Genesee County EDC is illegally funding a project outside its jurisdiction, Orleans contends in its complaint. The EDC paid for easements to allow for temporary construction, including all but two in Shelby. Orleans County secured two easements in Shelby with the stipulation no sewer line can be constructed.

Orleans officials contend the sewer discharge could limit the county’s efforts to develop its own business park in Medina, and the water may cause flooding and hurt the county’s $30 million annual fishing industry at the Oak Orchard, which is world renowned for salmon and trout fishing.

GCEDC, on March 25, 2021, awarded a $9,777,000 contract to G. DeVincentis & Son Construction Company for the 20-inch sewer main, which goes from the northern refuge boundary to the north of Shelby Center. GCEDC accepted a low bid from Highlander for construction at $5,193,445 and approved a $900,000 contract and a $560,000 contract to Clark Patterson Lee for engineering services for the sewer project. GCEDC approved the bids without the consent of Orleans County.

The request for bids shows GCEDC contemplated construction in Orleans County without the consent of Orleans, Persico said.

GCEDC also has purchased 18 temporary easements in Orleans County to allow for construction of the sewer line, without consent of Orleans, a violation of general municipal law, according to the complaint.

Orleans, in the complaint, also faults Genesee County EDC for improperly forming STAMP Sewer Works, for illegally funding and noticing the eminent domain hearing at the Alabama fire hall on July 27.

Orleans seeks to have the Supreme Court annul the easements. The county also seeks to stop the GCEDC-backed project in Orleans without the county support. That includes efforts from the GCEDC-affiliated Genesee Gateway Local Development Corporation and STAMP Sewer Works.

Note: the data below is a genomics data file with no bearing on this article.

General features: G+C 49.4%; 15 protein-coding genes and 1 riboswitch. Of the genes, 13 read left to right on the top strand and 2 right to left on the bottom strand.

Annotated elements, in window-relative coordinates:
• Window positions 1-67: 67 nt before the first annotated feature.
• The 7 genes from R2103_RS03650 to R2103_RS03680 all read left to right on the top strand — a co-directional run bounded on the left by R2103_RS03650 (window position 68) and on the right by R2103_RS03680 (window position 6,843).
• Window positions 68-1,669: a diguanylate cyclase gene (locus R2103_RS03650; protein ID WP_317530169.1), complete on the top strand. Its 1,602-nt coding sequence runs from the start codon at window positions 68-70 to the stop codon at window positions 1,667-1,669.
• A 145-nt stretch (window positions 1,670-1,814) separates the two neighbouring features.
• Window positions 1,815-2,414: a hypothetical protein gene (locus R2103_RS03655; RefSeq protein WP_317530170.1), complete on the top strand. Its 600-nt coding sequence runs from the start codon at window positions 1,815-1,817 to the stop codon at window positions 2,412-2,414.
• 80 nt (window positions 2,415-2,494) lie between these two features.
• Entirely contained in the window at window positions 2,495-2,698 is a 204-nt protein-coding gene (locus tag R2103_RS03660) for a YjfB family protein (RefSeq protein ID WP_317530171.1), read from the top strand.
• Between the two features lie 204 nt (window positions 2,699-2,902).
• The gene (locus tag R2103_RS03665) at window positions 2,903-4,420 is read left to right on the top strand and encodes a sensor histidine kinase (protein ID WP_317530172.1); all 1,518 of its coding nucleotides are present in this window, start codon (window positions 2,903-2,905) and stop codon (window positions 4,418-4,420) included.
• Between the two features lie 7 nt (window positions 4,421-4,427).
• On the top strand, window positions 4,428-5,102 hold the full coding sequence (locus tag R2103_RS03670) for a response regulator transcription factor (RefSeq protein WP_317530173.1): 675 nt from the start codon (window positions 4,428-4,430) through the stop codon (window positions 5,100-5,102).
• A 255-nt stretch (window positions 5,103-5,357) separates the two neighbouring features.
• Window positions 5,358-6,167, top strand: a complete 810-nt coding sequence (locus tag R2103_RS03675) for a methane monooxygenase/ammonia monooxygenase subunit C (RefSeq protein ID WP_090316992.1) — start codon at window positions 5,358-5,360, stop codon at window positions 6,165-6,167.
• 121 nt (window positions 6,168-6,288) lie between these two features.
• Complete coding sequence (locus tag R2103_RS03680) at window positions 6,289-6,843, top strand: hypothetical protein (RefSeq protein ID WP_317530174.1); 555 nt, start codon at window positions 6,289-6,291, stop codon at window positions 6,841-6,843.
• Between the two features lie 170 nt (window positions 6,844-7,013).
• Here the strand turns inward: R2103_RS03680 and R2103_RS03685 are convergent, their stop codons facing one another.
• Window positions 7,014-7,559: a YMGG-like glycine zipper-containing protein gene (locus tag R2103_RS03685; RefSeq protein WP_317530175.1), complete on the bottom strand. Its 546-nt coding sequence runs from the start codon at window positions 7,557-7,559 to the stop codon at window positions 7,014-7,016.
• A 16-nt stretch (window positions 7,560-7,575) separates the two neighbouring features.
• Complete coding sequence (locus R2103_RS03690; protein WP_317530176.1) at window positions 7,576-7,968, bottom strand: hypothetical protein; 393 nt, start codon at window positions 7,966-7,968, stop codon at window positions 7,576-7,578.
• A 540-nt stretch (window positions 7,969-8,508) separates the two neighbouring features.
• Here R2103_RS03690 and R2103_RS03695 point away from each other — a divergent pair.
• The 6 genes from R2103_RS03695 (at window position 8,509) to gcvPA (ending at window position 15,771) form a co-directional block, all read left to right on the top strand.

Leslie, attorney for GCEDC, asked the judge, Frank Caruso, not to approve a temporary restraining order on the project. Leslie said the sewer line construction has received all of the needed environmental and right-of-way permits from the state Department of Transportation and the U.S. Fish and Wildlife Service to cross the Iroquois National Wildlife Refuge.

Leslie said Orleans County shouldn’t be granted a temporary restraining order because the project is still weeks and even months from getting into Orleans. Persico wrote in her court filing the project was likely a matter of hours or days until it started in Orleans. The contractor is currently installing the sewer line in the refuge in Genesee County, Leslie wrote.

Orleans is beyond its authority and is seeking to stop all sewer line construction when the project is currently solely in Genesee County.

Leslie, the GCEDC attorney, said the claim that GCEDC is using its own money is false because the funding is part of $33 million awarded for STAMP development by Empire State Development, a state entity “which fully supports the STAMP project,” Leslie wrote.

He responded that the Town of Shelby gave its consent to the sewer line project, and so did the Orleans County Department of Health.

He asked the judge to deny the Orleans request for a preliminary injunction and temporary restraining order.

“Orleans County will sustain no injury by the continued construction of the Force Main, particularly in Genesee County, while this matter is appropriately determined by this Court,” Leslie wrote to Judge Caruso. “Meanwhile, STAMP Sewer will be irreparably harmed if the overbroad and unreasonable order requested by Orleans County is granted.”

PUBLISHER'S NOTE: The Batavian sought additional comment from GCEDC, and a spokesman referred us to a website that has been set up to address the issues raised by the lawsuit